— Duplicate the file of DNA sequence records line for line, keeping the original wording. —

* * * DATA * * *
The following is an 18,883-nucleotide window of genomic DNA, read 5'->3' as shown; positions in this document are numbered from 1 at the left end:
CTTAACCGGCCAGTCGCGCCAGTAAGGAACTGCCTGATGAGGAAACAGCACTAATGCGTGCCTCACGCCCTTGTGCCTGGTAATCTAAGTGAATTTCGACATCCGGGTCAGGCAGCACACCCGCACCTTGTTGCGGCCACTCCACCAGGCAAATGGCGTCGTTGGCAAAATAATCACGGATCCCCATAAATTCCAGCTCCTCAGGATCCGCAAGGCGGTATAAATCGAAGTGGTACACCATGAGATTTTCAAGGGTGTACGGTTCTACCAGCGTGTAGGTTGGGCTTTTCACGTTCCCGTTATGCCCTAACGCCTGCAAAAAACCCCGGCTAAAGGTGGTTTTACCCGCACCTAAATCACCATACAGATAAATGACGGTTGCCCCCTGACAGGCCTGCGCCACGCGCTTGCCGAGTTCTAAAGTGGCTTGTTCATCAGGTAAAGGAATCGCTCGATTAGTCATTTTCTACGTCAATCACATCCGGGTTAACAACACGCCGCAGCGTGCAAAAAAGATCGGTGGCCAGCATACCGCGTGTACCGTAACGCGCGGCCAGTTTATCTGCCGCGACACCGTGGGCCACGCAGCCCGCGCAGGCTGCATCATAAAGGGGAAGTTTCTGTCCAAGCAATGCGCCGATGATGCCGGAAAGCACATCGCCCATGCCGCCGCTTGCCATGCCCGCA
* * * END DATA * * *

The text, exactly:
The following is an 18,883-nucleotide window of genomic DNA, read 5'->3' as shown; positions in this document are numbered from 1 at the left end:
CTTAACCGGCCAGTCGCGCCAGTAAGGAACTGCCTGATGAGGAAACAGCACTAATGCGTGCCTCACGCCCTTGTGCCTGGTAATCTAAGTGAATTTCGACATCCGGGTCAGGCAGCACACCCGCACCTTGTTGCGGCCACTCCACCAGGCAAATGGCGTCGTTGGCAAAATAATCACGGATCCCCATAAATTCCAGCTCCTCAGGATCCGCAAGGCGGTATAAATCGAAGTGGTACACCATGAGATTTTCAAGGGTGTACGGTTCTACCAGCGTGTAGGTTGGGCTTTTCACGTTCCCGTTATGCCCTAACGCCTGCAAAAAACCCCGGCTAAAGGTGGTTTTACCCGCACCTAAATCACCATACAGATAAATGACGGTTGCCCCCTGACAGGCCTGCGCCACGCGCTTGCCGAGTTCTAAAGTGGCTTGTTCATCAGGTAAAGGAATCGCTCGATTAGTCATTTTCTACGTCAATCACATCCGGGTTAACAACACGCCGCAGCGTGCAAAAAAGATCGGTGGCCAGCATACCGCGTGTACCGTAACGCGCGGCCAGTTTATCTGCCGCGACACCGTGGGCCACGCAGCCCGCGCAGGCTGCATCATAAAGGGGAAGTTTCTGTCCAAGCAATGCGCCGATGATGCCGGAAAGCACATCGCCCATGCCGCCGCTTGCCATGCCCGCA